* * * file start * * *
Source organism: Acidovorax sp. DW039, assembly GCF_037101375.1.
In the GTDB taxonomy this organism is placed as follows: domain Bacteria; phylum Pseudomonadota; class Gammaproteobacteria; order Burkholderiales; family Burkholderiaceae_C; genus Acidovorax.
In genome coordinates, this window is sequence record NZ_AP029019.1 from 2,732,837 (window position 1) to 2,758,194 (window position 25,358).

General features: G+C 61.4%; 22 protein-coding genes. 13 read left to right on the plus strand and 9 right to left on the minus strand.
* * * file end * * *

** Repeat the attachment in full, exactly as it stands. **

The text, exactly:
Source organism: Acidovorax sp. DW039, assembly GCF_037101375.1.
In the GTDB taxonomy this organism is placed as follows: domain Bacteria; phylum Pseudomonadota; class Gammaproteobacteria; order Burkholderiales; family Burkholderiaceae_C; genus Acidovorax.
In genome coordinates, this window is sequence record NZ_AP029019.1 from 2,732,837 (window position 1) to 2,758,194 (window position 25,358).

General features: G+C 61.4%; 22 protein-coding genes. 13 read left to right on the plus strand and 9 right to left on the minus strand.